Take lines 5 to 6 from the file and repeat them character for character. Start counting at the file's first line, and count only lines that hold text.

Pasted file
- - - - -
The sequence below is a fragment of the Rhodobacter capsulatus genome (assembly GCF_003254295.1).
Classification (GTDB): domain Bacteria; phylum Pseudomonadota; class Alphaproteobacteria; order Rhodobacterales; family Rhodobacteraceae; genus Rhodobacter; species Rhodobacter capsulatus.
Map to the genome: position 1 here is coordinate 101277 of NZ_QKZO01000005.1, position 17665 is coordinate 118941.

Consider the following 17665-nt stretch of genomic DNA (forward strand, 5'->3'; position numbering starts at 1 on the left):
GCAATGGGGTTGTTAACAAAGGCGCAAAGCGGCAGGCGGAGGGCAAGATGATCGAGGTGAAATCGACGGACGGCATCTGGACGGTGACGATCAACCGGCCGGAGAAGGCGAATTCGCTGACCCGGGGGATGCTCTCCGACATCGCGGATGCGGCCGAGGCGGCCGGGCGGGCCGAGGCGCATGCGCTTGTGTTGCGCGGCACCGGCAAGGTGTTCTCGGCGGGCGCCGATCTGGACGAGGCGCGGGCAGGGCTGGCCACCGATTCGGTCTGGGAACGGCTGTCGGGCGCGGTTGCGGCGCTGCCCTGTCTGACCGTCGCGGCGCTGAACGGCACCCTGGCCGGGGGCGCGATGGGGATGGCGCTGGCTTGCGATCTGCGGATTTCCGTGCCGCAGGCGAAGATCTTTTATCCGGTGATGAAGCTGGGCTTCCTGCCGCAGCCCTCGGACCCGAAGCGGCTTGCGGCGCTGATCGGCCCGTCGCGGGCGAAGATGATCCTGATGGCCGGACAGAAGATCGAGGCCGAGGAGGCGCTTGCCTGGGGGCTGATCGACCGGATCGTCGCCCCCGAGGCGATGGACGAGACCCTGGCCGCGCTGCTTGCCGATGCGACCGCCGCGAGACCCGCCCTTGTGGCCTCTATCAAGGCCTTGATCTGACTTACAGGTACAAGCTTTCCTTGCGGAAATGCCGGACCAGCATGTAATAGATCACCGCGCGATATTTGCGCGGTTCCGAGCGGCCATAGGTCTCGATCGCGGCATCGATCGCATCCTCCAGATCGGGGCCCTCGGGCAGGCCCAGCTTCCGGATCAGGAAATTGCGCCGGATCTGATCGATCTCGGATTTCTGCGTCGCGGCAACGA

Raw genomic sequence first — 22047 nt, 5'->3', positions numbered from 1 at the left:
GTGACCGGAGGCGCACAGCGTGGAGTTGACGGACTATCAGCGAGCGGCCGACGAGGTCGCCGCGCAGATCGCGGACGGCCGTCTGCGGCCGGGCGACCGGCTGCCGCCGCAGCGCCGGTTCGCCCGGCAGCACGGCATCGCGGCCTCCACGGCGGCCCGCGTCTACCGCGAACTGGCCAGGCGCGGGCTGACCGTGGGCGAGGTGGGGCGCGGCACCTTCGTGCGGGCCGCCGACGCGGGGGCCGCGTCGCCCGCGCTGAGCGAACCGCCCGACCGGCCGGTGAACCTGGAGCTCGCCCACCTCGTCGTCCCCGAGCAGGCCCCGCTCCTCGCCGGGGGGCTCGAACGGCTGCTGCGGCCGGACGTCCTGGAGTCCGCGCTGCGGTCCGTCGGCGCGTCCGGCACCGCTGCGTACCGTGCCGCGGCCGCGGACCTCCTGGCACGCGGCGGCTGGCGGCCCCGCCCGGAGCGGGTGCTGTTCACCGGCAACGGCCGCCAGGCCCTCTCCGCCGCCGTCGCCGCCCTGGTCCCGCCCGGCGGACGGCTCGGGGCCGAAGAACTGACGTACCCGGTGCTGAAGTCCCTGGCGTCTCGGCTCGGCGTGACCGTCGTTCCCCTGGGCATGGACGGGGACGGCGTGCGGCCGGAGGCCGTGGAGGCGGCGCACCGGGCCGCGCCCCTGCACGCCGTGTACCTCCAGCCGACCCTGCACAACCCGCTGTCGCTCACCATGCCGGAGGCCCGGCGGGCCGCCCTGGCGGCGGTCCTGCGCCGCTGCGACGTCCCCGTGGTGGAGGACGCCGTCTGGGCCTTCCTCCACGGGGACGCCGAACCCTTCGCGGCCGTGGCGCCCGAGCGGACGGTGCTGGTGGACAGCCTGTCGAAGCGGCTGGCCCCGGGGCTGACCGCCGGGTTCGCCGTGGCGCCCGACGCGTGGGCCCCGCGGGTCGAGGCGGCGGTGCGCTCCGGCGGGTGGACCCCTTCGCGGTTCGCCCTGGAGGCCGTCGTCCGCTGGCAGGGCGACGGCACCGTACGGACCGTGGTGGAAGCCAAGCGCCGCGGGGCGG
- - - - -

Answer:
GCAATGGGGTTGTTAACAAAGGCGCAAAGCGGCAGGCGGAGGGCAAGATGATCGAGGTGAAATCGACGGACGGCATCTGGACGGTGACGATCAACCGGCCGGAGAAGGCGAATTCGCTGACCCGGGGGATGCTCTCCGACATCGCGGATGCGGCCGAGGCGGCCGGGCGGGCCGAGGCGCATGCGCTTGTGTTGCGCGGCACCGGCAAGGTGTTCTCGGCGGGCGCCGATCTGGACGAGGCGCGGGCAGGGCTGGCCACCGATTCGGTCTGGGAACGGCTGTCGGGCGCGGTTGCGGCGCTGCCCTGTCTGACCGTCGCGGCGCTGAACGGCACCCTGGCCGGGGGCGCGATGGGGATGGCGCTGGCTTGCGATCTGCGGATTTCCGTGCCGCAGGCGAAGATCTTTTATCCGGTGATGAAGCTGGGCTTCCTGCCGCAGCCCTCGGACCCGAAGCGGCTTGCGGCGCTGATCGGCCCGTCGCGGGCGAAGATGATCCTGATGGCCGGACAGAAGATCGAGGCCGAGGAGGCGCTTGCCTGGGGGCTGATCGACCGGATCGTCGCCCCCGAGGCGATGGACGAGACCCTGGCCGCGCTGCTTGCCGATGCGACCGCCGCGAGACCCGCCCTTGTGGCCTCTATCAAGGCCTTGATCTGACTTACAGGTACAAGCTTTCCTTGCGGAAATGCCGGACCAGCATGTAATAGATCACCGCGCGATATTTGCGCGGTTCCGAGCGGCCATAGGTCTCGATCGCGGCATCGATCGCATCCTCCAGATCGGGGCCCTCGGGCAGGCCCAGCTTCCGGATCAGGAAATTGCGCCGGATCTGATCGATCTCGGATTTCTGCGTCGCGGCAACGA

Raw genomic sequence first — 22047 nt, 5'->3', positions numbered from 1 at the left: